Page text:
Hyundai, Kia workers set to stage walkout after negotiations falter
About 76,000 workers will determine extent of strike action at world's fifth largest automaker
SEOUL, South Korea—Labour unions at Hyundai Motor Co. and its affiliate Kia Motors Corp. said workers voted to strike after talks with management for increased pay and benefits collapsed.
Hyundai union spokesman Kwon Oh-il said management refused all demands by the union during three months of annual talks.
The union wants workers to get improved benefits, including $8,900 support to help children of unionized workers seek jobs if they don’t go to college, a $116 increase in monthly base income, bigger bonuses and full reimbursement of medical expenses if workers are diagnosed with cancer.
Kwon said 46,000 Hyundai workers will determine the extent of the strike early next week.
Kia’s 30,000 workers are taking a similar step.
Hyundai said it had offered to resume talks with the union on Aug. 16.
“We regret that the union has begun preparations to strike despite the company’s proposal to outline its offers in the next round of talks. There are also many aspects of the union’s demands that are hard to accept from the company’s point of view,” Hyundai said in a statement.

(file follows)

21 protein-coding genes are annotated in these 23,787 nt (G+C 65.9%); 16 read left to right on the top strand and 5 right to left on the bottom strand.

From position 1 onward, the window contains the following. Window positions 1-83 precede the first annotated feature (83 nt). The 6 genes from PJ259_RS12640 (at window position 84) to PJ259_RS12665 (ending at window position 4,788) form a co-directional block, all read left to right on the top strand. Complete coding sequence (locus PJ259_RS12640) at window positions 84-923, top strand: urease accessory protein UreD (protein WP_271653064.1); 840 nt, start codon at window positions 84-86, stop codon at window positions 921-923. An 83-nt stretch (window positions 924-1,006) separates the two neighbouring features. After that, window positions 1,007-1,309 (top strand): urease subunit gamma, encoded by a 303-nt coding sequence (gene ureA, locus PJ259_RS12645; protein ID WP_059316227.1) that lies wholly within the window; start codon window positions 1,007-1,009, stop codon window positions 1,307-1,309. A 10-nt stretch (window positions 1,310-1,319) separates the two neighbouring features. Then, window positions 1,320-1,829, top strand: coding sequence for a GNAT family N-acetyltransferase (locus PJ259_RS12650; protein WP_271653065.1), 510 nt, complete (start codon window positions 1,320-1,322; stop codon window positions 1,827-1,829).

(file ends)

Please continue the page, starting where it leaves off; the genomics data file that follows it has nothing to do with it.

Kwon said Hyundai’s proposal was insincere and short of a full response to the union’s demands.
Hyundai and Kia, which together form the world’s fifth largest automaker, have been plagued by disputes with their unions for the past two years.
Hyundai’s latest earnings were hit by its union’s refusal to allow overtime for three weeks earlier this year and by the rising popularity of foreign cars in South Korea.
European and American automakers lowered prices after free trade deals took effect.
The maker of the Elantra said the industrial action resulted in lost output of 83,000 vehicles worth $1.5-billion.
The company estimated it lost production of 82,000 vehicles worth $1.5-billion due to 92 hours of walkouts by workers in 2012.
With labour strife at home and waning demand from Korean consumers, South Korea’s largest automaker has increasingly looked abroad to ramp up production.
Hyundai is considering increased production in China, its chief financial officer said last month.